Most importantly, it has revealed that many supposedly civilised people are willing to throw ethics away very quickly when offered a chance through fast developing technology coupled with poor state regulation, to exploit the vulnerable and buy what they want.
I imagine Wells, a prominent feminist, would probably have noted with a wry smile the hypocrisy of the North’s obsession with the “right” to have children, while fretting about the “overly” fertile South. The respected naturalist David Attenborough is only the latest public figure to again express his grave concern at overpopulation. Educating women in the developing world is welcome, he recently told one interviewer, because they will have fewer children. In an interview about Ray Bradbury last night, Margaret Atwood told me how both Fahrenheit 451 and her own The Handmaid’s Tale made the link between illiteracy and control. One way or another, women’s role as incubators seems to be an enduring scientific and political obsession.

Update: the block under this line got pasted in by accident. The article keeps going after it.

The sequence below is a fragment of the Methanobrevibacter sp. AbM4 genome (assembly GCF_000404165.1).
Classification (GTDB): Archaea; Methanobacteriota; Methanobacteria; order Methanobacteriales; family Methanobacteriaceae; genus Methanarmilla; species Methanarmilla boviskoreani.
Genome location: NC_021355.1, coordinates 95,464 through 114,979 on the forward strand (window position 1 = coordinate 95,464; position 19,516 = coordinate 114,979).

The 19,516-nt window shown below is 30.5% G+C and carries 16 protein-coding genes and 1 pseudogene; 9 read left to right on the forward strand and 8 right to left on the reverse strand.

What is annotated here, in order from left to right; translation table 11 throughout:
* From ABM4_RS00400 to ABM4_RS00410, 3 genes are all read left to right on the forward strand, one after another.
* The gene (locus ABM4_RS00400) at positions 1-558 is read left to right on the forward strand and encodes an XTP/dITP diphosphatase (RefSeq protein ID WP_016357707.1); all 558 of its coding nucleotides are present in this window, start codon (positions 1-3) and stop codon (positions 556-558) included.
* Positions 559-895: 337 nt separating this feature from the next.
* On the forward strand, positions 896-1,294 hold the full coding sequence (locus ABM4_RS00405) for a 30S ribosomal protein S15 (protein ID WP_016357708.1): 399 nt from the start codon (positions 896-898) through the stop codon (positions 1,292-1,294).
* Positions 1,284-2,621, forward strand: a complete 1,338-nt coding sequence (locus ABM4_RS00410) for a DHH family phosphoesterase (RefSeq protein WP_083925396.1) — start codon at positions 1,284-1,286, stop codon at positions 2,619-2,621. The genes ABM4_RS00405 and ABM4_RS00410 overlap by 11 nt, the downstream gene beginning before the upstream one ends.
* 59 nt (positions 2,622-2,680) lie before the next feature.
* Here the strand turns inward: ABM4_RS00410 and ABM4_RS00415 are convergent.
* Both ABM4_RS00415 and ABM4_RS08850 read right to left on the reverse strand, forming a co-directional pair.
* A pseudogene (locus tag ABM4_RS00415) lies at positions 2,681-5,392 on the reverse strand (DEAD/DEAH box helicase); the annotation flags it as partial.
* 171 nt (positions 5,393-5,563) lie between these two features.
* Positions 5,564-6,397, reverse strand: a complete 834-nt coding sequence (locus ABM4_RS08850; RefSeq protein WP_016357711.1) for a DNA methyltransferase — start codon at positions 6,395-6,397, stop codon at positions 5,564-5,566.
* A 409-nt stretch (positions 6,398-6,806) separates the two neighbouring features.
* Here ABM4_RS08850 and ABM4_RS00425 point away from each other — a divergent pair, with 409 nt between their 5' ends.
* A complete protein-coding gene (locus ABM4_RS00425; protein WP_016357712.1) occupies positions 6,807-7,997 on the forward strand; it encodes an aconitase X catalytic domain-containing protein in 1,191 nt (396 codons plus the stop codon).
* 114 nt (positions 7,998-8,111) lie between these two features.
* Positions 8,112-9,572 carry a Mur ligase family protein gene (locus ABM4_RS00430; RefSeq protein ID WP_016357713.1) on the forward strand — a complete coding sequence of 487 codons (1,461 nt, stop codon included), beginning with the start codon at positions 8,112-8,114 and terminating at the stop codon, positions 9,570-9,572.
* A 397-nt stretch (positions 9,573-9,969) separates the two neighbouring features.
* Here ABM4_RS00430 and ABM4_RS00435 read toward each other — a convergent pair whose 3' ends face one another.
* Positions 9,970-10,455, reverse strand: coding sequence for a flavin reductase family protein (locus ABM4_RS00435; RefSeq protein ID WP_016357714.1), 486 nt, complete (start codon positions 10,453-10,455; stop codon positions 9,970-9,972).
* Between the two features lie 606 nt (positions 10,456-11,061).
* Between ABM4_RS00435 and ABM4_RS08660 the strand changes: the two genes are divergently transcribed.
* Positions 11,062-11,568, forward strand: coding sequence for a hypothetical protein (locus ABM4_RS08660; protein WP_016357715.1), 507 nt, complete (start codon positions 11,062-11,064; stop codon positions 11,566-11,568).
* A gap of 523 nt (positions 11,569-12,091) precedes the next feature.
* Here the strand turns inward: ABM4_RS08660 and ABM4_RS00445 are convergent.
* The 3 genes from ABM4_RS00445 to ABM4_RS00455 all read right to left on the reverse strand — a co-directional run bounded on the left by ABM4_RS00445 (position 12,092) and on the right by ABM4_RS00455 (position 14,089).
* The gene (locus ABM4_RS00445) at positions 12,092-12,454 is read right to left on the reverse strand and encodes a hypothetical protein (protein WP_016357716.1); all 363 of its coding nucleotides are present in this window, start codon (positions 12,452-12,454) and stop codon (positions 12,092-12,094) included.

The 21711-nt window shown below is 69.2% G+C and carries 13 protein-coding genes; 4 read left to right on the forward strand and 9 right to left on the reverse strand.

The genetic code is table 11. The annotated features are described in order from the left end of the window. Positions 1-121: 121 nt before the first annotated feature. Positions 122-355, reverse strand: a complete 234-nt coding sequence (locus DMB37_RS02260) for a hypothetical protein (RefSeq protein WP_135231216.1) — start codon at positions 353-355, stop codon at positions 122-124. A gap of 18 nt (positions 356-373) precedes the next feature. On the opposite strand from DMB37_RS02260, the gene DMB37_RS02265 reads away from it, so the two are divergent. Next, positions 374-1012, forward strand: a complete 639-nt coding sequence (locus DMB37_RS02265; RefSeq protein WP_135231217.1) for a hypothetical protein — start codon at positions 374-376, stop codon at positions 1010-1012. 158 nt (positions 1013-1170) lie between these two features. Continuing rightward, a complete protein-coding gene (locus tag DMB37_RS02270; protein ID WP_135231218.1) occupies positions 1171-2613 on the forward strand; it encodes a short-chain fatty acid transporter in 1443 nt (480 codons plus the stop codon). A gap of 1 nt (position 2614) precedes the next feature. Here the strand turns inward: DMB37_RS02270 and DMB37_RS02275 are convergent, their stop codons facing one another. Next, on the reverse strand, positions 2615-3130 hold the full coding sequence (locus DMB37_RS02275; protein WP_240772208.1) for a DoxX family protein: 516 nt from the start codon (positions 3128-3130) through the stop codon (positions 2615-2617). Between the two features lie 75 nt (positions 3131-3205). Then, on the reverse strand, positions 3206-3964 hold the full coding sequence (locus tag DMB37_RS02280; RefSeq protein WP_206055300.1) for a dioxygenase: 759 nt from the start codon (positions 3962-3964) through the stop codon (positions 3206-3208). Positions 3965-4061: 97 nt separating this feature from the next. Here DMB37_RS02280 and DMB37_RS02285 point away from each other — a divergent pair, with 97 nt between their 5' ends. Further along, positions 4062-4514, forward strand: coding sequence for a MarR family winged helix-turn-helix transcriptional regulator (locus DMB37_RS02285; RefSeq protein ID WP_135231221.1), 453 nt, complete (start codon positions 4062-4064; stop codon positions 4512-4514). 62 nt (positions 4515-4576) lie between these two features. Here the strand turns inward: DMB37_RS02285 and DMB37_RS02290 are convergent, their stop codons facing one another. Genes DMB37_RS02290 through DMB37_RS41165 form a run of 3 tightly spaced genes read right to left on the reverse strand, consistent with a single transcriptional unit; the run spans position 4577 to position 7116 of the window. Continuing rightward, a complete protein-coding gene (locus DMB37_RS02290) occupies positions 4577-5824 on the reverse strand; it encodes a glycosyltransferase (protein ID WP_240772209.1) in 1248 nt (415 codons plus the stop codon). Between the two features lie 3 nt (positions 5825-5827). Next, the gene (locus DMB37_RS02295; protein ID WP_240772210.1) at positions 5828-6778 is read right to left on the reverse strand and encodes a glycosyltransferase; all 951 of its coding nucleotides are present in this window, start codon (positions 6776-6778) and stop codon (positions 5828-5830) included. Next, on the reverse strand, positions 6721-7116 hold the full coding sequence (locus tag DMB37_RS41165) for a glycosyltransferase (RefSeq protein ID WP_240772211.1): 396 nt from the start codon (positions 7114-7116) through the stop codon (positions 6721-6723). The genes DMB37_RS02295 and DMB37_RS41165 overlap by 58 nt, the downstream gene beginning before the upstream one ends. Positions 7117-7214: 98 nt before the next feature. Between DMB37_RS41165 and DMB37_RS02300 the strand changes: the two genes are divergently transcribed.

This is adapted from a column that first appeared in The Big Issue magazine